Background: Heparanase is believed to be involved in gastric carcinogenesis. However, the clinicopathologic features of gastric cancer with high heparanase expression remain unclear. Aim : The purpose of this study was to comprehensively and quantitatively summarize available evidence for the use of heparanase mRNA and protein expression to evaluate the clinicopathological associations in gastric cancer in Asian patients by meta-analysis. Materials and
Methods: Relevant articles listed in MEDLINE, CNKI and the Cochrane Library databases up to MARCH 2015 were searched by use of several keywords in electronic databases. A meta-analysis was performed to clarify the impact of heparanase mRNA and protein on clinicopathological parameters in gastric cancer. Combined ORs with 95%CIs were calculated by Revman 5.0, and publication bias testing was performed by stata12.0.
Results: A total of 27 studies which included 3,891 gastric cancer patients were combined in the final analysis. When stratifying the studies by the pathological variables of heparanase mRNA expression, the depth of invasion (633 patients) (OR=4.96; 95% CI=2.38-1.37; P<0.0001), lymph node metastasis (639 patients) (OR=6.22; 95%CI=2.70–14.34, P<0.0001), and lymph node metastasis (383 patients) (OR=6.85; 95% CI=2.04-23.04; P=0.002) were all significant. When stratifying the studies by the pathological variables of heparanase protein expression, this was the case for depth of invasion (1250 patients) (OR=2.76; 95% CI=1.52–5.03; P=0.0009), lymph node metastasis (1178 patients) (OR=4.79 ; 95% CI=3.37-6.80, P<0.00001), tumor size (727 patients) (OR=2.06 ; 95% CI=1.31-3.23; P=0.002) (OR=2.61; 95% CI=2.09-3.27; P=0.000), and TNM stage (1233 patients) (OR=6.85; 95% CI=2.04-23.04; P=0.002). Egger’s tests suggested publication bias for depth of invasion, lymph node metastasis, lymph node metastasis and tumor size of heparanase mRNA and protein expression.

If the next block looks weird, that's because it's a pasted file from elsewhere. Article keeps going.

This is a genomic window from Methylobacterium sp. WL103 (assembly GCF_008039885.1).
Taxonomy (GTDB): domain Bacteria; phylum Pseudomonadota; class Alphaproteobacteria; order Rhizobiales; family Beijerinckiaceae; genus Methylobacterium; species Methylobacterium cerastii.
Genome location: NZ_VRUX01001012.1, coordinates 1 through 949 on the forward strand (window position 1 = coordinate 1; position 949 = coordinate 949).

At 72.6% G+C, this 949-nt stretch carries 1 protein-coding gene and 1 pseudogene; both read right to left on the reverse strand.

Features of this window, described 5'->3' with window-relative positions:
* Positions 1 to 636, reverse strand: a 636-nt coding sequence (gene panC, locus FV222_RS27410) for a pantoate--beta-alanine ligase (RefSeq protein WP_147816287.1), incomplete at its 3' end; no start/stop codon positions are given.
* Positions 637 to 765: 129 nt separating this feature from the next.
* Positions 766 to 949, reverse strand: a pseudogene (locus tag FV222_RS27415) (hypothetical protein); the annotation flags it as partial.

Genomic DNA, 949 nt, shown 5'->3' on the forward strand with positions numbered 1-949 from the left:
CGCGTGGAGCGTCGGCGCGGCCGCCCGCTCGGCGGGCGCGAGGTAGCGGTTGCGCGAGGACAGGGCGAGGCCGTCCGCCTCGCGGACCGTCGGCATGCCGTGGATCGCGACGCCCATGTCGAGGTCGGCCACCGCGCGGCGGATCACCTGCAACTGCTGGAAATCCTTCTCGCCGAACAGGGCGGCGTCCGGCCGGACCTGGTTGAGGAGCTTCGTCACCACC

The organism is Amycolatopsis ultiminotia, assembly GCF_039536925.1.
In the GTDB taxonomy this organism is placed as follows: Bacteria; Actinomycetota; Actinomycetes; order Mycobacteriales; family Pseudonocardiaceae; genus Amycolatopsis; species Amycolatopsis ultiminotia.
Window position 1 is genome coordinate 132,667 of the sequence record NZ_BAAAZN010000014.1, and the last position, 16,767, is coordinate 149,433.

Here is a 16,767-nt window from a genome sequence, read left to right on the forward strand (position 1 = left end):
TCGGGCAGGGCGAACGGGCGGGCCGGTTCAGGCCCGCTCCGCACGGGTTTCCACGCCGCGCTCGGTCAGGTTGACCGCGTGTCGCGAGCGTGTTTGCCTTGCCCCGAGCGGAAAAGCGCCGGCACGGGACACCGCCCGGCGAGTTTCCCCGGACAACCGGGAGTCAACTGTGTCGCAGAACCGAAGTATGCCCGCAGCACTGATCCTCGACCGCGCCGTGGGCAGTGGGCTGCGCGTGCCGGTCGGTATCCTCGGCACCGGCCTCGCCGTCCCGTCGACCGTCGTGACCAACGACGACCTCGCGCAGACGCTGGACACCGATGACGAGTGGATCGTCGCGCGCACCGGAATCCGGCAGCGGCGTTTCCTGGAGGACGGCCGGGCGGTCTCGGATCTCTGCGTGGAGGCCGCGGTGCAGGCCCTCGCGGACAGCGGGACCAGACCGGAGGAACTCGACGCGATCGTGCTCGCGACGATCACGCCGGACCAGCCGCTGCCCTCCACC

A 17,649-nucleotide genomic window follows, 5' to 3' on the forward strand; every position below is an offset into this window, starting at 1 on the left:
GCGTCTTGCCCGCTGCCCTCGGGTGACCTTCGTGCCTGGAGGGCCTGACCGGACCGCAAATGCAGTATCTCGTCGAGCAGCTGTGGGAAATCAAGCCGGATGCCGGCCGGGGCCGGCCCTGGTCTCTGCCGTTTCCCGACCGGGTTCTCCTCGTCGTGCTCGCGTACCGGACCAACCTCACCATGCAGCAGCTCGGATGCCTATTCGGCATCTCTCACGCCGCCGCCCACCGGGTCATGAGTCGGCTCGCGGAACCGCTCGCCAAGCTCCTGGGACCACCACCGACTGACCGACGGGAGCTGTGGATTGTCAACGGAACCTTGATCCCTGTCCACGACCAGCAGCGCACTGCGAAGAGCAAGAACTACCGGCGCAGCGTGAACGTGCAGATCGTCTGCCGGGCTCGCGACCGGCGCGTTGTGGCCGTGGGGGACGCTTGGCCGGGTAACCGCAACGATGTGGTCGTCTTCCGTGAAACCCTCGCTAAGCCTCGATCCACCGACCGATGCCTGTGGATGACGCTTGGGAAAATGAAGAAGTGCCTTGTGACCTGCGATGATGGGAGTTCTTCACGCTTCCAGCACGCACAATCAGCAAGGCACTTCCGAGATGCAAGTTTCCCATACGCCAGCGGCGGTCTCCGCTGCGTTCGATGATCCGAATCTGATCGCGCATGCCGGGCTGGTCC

Conclusions: This metaanalysis suggests that higher heparanase expression in gastric cancer is associated with clinicopathologic features of depth of invasion, lymph node metastasis and TNM stage at mRNA and protein levels, and of tumor size only at the protein level. Egger’s tests suggested publication bias for these clinicopathologic features of heparanase mRNA and protein expression, and which may be caused by shortage of relevant studies. As a result, although abundant reports showed heparanase may be associated with clinicopathologic features in gastric cancer, this meta-analysis indicates that more strict studies were needed to evaluate its clinicopathologic significance.